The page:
Do You Have The Right Team To Scale Your Startup?

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“You’re at $5 million in revenue. Since we’re in the last quarter of the year, this is the perfect time to do some long term planning,” I said to “Kevin”, a CEO I’m working with.

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“What did you have in mind?” Kevin asked.

“I love to go through the exercise every year of what does your company look like at 10X the size it is now. In your case that means what does your company look like at $50 million?”

Step 1: You should think about the organization at 10X the size.


“Look at the people, the markets, and the tools you need to be successful at $50 million,” I said. “For example, are there any key executive roles to fill?

“And, in the roles you already have filled, do you have the right people? In other words can your team scale?”

“That sounds good,” Kevin replied. “But how do I know if my team can scale.”

Let’s think about what’s involved in scaling,” I said. “The key things any executive is going to have to do is recruit, manage, and delegate.

“What have you already seen?”


Step 2: Grade your existing team. Do you have any B or C players that need to be replaced?


“Yeah, that helps a lot,” Kevin said to me. “I’m worried that at least one of the executive team can’t recruit.”

“If they can’t recruit, they’re going to have a difficult time scaling their team,” I said. “Are there any B and C players that you’ve been getting by with? For example, you’ve been talking about upgrading in marketing.”

Kevin nodded his head. “I know I’ve got to do something there. I can’t see him being VP Marketing when we’re at $50 million.”

“Now’s the time to recognize where you have shortcomings. $50 million (in revenue) is going to happen in a heartbeat.”

“I know it will,” Kevin said. “I know.”

“The good new is you’re way ahead of the game,” I said. “And, you’re not in a crisis mode now, so this is a good time plan ahead.”


Step 3: Give your executives the same assignment of thinking about their organization at 10X the size.


“You’re right,” Kevin said. “I know I’m going to have to make at least one change in Marketing. What about the rest. Are there any other tips you have?”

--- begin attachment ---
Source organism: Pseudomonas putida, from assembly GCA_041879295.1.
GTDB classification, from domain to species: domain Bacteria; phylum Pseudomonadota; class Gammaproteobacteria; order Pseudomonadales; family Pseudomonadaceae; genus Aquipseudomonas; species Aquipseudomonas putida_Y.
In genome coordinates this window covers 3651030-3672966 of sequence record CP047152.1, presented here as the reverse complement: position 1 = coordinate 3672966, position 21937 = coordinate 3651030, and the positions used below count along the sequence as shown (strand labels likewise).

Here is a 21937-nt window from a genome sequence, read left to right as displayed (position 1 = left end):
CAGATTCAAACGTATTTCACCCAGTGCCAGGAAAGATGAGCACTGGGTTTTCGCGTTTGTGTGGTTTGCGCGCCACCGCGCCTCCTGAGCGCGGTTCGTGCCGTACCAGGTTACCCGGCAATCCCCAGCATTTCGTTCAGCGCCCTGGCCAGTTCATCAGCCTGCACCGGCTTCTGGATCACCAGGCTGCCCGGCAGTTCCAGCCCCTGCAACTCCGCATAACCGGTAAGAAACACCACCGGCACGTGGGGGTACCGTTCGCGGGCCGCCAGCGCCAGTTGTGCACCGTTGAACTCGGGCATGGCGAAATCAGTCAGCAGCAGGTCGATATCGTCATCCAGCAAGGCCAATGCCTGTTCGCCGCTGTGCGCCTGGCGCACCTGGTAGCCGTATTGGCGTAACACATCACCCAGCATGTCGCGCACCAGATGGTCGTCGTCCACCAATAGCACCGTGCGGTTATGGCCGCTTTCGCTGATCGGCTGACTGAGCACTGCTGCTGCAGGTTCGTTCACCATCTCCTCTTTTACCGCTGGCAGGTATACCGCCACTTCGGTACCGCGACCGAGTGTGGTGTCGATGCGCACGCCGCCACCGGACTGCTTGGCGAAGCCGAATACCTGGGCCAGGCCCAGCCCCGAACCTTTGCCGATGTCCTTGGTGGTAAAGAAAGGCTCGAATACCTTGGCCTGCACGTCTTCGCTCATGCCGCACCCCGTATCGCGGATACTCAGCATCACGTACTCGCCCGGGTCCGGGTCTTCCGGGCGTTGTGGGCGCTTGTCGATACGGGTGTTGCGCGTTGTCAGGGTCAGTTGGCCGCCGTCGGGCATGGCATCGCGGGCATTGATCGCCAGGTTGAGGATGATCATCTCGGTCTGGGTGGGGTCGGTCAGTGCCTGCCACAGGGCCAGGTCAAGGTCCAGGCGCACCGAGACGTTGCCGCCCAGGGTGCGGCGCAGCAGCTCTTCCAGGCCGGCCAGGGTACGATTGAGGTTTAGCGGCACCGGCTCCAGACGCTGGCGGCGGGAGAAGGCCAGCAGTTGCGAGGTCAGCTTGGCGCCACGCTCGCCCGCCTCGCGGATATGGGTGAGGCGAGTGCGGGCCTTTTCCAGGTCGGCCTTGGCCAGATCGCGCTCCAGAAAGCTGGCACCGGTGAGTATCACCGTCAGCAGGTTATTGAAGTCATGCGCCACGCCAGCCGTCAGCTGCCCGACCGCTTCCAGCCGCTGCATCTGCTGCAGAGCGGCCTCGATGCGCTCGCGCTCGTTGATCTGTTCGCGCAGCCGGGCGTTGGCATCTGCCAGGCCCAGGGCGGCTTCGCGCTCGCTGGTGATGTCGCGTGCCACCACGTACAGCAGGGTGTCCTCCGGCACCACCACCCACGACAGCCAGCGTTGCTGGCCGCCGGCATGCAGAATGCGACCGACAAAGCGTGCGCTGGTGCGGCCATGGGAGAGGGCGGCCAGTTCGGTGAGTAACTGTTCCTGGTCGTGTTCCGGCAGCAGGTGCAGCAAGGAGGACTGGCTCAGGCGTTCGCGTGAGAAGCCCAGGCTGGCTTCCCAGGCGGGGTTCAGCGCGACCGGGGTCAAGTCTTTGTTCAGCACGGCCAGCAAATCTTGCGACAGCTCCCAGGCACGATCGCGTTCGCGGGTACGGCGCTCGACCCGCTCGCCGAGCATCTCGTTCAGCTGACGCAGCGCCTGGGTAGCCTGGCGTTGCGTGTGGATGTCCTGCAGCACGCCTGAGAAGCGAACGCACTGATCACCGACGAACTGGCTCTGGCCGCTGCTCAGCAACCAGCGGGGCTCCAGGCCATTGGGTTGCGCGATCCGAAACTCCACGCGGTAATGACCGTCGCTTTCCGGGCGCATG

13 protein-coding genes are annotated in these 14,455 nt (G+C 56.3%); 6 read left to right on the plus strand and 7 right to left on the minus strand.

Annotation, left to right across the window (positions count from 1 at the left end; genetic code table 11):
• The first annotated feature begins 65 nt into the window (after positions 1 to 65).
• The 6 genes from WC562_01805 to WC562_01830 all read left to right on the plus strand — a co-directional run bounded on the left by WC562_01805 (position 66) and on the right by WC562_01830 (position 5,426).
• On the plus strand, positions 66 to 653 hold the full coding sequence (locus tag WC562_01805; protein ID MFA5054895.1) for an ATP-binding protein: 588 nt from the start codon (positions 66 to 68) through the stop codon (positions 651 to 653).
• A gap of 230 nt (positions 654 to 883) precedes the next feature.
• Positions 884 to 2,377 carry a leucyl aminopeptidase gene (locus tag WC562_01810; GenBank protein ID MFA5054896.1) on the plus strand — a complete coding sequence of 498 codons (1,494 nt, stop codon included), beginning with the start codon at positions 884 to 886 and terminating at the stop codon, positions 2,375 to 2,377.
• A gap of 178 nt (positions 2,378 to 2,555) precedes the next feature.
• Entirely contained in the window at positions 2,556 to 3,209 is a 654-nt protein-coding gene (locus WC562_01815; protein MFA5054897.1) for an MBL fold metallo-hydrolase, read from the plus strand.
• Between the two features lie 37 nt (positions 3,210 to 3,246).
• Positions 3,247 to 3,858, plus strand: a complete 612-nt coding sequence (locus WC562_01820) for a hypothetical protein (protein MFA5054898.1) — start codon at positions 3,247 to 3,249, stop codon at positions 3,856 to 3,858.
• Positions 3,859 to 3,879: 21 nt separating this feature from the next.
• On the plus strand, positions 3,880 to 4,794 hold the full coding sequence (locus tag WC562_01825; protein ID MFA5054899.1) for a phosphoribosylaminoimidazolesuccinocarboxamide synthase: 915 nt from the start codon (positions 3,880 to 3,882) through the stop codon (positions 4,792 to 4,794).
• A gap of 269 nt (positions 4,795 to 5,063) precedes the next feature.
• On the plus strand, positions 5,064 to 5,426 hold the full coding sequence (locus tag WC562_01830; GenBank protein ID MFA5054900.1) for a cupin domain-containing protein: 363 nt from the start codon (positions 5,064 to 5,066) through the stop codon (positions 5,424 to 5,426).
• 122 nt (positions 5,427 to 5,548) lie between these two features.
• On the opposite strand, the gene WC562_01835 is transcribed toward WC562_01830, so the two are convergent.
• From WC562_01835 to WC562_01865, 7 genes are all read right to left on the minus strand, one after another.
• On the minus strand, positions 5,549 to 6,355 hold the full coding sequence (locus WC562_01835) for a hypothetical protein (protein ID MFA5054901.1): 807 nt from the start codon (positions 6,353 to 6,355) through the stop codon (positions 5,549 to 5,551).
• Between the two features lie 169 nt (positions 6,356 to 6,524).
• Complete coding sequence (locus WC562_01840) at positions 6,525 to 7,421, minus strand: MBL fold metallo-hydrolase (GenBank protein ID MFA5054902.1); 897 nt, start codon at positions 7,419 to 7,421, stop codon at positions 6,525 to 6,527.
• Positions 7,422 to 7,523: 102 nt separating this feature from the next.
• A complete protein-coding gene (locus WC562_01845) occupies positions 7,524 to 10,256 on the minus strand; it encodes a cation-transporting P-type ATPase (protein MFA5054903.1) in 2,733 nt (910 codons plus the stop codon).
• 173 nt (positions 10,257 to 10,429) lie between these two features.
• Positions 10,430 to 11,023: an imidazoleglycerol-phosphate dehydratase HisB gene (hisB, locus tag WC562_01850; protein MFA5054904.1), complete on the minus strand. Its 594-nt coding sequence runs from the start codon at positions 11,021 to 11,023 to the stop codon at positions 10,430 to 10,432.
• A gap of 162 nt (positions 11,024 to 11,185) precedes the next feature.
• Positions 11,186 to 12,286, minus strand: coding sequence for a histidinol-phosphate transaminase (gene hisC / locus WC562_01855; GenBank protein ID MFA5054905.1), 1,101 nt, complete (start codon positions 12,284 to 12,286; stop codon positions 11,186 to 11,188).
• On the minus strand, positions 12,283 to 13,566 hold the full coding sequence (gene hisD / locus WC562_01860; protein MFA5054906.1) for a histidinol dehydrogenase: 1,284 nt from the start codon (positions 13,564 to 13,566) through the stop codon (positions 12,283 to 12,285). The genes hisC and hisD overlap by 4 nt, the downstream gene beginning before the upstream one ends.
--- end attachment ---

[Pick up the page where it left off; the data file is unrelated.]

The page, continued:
“Yes. I really like the idea of giving your team the same assignment. Let them tell you the vision they see for their area of responsibility when you get to $50 million.

“What do they see as the challenges? How many people do they think they’ll have to hire? Do they need special equipment that you don’t have currently?

“As a general rule, if they don’t put in the effort to develop a well thought out plan, then you might have a problem going forward.”

“That’s great, Brett,” Kevin said. “What do you think about suggesting they give their direct reports the same exercise (of figuring out what they need at 10X the size) that I’m going to give them?”

“That’s perfect,” I said. “I wouldn’t expect much back, based on the company’s size, but this will set the stage for later. Plus, one of the things you want to preach is the importance of delegation.”

“Is there anything else?” Kevin asked.


Step 4: You need to challenge the results.


“Yes, there is,” I said. “You want your team to look at how to get to $50 million with an unconstrained view of the world.”

“What do you mean?”

“I mean you don’t want your team putting any constraints on themselves. For example, if they need 50 Phd’s to get there, then you want to know what they truly think they need, not what they think you can afford,” I said.

“I get it,” Kevin said.

“The problem is this is easier said than done,” I said. “You may need to really coax out of them what they really think. This may take a bit proving to your team that they will be okay telling you the truth.”

“Thanks. This is great,” Kevin said.


Step 5: Go through this 10X your size assessment process every year.


“I have one more piece of advice,” I said. “Get in the habit of doing this every year. It’s really good discipline. Plus, things change from year to year, so it’s good to always update your long term strategy.”


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